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What’s The Holdup In That Unresolved North Carolina House Race?

Last Thursday was the first day of the 116th Congress, but only 434 representatives took office. One seat remains vacant: the North Carolina 9th District, where the outcome remains in doubt as a result of possible election fraud. Accusations of misconduct by a Republican operative continue to pile up, but the investigation is, somehow, likely an even longer way from a conclusion than it was last month. Now, the courts — and the new U.S. House of Representatives — are considering getting involved and may decide whether the 9th District hosts an entirely new election later this year.

Over the last few weeks, more witnesses have given statements supporting the allegation that Leslie McCrae Dowless, a consultant working on behalf of Republican Mark Harris’s campaign, coordinated an effort to illegally collect (and, perhaps, destroy) absentee ballots.1 When we last wrote about the scandal in December, there was already plenty of suspicion surrounding Dowless; since then, more voters have signed affidavits saying Dowless personally collected their absentee ballot, which is illegal in North Carolina. According to one voter’s statement, at one point Dowless said he had “over 800 ballots in his possession.” Another affidavit, from a member of a local elections board, suggested that county elections officials may have given Dowless access to absentee voters’ sensitive personal information, like Social Security numbers. The affidavit claimed that, when elections staff discovered absentee-ballot request forms that they believed were forged, one local official (who has since resigned) contacted Dowless rather than taking the issue to the state board of elections. Dowless himself has said in the past that he encouraged local officials to contact his team, rather than the voters whose names were on the absentee-ballot applications, if there were any problems with the forms he and his crew submitted.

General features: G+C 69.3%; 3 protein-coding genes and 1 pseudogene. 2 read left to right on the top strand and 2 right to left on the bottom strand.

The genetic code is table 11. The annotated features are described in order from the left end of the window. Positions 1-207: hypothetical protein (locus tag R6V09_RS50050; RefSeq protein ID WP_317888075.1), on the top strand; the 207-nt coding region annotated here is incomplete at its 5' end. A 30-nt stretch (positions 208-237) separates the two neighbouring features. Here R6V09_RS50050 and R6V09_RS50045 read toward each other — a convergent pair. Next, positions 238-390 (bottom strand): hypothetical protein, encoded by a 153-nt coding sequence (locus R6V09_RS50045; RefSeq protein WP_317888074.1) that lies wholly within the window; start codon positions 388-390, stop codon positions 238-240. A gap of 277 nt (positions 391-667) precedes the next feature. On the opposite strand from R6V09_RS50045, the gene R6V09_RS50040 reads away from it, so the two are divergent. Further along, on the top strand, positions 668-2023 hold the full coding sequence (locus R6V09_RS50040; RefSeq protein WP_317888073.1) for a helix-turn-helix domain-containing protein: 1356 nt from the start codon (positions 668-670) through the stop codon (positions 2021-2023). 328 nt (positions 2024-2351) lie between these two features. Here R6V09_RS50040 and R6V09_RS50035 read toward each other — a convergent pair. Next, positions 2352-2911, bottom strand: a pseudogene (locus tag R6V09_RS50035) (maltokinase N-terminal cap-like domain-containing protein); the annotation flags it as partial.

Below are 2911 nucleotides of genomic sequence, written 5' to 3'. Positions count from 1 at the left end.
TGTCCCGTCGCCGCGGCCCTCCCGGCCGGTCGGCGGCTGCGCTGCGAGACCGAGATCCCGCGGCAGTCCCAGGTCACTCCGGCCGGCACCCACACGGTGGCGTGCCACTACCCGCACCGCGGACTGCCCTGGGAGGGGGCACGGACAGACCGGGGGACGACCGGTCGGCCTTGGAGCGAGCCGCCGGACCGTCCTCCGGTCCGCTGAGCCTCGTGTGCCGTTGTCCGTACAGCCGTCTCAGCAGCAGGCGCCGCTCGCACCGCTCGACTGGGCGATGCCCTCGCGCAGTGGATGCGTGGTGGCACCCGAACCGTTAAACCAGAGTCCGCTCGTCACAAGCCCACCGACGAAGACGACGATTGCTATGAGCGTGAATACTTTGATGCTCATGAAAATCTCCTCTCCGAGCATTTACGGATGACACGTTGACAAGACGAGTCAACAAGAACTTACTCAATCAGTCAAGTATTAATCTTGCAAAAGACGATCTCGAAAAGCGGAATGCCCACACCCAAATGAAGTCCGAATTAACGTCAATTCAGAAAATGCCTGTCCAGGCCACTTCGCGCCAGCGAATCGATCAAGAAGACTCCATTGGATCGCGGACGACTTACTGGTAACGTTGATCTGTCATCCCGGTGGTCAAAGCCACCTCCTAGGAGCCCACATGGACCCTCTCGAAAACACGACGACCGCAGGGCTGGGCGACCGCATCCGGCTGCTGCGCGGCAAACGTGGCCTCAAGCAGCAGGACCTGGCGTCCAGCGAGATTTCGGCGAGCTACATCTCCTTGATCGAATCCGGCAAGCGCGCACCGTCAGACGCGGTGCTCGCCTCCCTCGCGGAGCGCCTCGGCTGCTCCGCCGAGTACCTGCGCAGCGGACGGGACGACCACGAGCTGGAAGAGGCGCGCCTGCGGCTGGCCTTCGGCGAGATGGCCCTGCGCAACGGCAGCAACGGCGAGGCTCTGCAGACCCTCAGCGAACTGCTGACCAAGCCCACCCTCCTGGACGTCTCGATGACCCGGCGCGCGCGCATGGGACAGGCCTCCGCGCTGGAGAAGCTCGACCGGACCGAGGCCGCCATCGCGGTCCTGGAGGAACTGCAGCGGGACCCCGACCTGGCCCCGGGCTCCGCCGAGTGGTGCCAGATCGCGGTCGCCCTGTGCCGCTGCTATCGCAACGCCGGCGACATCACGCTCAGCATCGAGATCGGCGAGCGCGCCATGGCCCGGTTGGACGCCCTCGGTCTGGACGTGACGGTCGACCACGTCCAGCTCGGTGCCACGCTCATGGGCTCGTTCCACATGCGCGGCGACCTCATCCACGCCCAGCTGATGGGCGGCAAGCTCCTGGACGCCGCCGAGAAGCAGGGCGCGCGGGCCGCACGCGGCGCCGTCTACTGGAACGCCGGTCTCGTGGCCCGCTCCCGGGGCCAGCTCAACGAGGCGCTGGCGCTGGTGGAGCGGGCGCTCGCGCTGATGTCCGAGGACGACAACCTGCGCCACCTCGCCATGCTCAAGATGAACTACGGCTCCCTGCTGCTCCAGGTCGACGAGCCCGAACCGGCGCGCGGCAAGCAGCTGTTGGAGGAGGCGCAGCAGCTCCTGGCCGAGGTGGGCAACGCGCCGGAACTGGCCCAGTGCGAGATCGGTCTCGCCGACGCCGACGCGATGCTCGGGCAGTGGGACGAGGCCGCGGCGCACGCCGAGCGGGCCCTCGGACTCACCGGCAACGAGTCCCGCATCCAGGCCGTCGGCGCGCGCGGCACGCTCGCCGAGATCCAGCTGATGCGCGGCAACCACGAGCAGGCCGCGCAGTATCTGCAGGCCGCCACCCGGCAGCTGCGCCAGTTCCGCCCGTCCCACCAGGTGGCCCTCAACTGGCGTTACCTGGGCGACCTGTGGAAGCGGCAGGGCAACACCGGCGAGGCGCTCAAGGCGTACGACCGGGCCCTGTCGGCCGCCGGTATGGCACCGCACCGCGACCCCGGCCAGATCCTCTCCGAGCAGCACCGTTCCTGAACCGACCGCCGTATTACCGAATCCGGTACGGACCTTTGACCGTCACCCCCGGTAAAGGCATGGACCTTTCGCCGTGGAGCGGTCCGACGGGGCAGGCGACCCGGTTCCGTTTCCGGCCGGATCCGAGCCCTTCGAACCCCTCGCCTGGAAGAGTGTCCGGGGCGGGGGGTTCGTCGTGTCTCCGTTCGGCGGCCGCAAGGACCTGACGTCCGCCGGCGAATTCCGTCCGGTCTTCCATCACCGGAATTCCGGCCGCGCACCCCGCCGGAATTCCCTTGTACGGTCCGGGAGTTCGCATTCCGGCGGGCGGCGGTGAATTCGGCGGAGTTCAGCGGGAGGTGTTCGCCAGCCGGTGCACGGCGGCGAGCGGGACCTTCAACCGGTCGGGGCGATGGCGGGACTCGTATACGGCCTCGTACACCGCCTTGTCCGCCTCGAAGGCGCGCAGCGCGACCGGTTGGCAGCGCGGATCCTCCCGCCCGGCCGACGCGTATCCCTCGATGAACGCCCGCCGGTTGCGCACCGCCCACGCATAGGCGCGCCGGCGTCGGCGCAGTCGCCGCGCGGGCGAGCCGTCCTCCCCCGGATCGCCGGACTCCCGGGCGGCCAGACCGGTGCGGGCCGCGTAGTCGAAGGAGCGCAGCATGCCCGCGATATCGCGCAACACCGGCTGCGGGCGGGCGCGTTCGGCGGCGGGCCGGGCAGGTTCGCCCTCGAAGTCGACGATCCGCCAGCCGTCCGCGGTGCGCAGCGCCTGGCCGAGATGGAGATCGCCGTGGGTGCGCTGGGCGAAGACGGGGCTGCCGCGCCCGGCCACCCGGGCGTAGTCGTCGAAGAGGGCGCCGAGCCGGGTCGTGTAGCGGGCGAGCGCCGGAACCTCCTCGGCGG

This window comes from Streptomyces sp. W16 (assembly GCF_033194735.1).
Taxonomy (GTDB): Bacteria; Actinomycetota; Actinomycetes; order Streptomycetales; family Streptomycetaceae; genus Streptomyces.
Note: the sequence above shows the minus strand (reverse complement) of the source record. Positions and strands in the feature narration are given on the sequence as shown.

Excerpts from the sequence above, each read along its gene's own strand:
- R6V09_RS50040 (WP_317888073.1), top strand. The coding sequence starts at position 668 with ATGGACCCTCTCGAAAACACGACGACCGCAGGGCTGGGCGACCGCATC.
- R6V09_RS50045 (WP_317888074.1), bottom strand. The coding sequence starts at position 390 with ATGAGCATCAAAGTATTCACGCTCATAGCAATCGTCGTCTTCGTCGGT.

We also learned that, over the last two years, state investigators repeatedly tried to bring suspected absentee-ballot fraud in the 2016 election to the attention of local district and U.S. attorneys. State officials specifically recommended in January 2018 that criminal charges be brought against Dowless for illegally collecting absentee ballots in 2016, but prosecutors apparently did not act on this recommendation or the previous tips. The Washington Post also reported that Harris ordered Dowless’s hiring even after being told that Dowless had a criminal record and after Dowless had publicly testified about irregular election practices.

The North Carolina State Board of Elections had scheduled an evidentiary hearing to be held on or before Dec. 21. But on Dec. 14, the board announced that they were still awaiting some documents and delayed the hearing to Jan. 11. But now that hearing isn’t happening either; in fact, it’s been postponed indefinitely.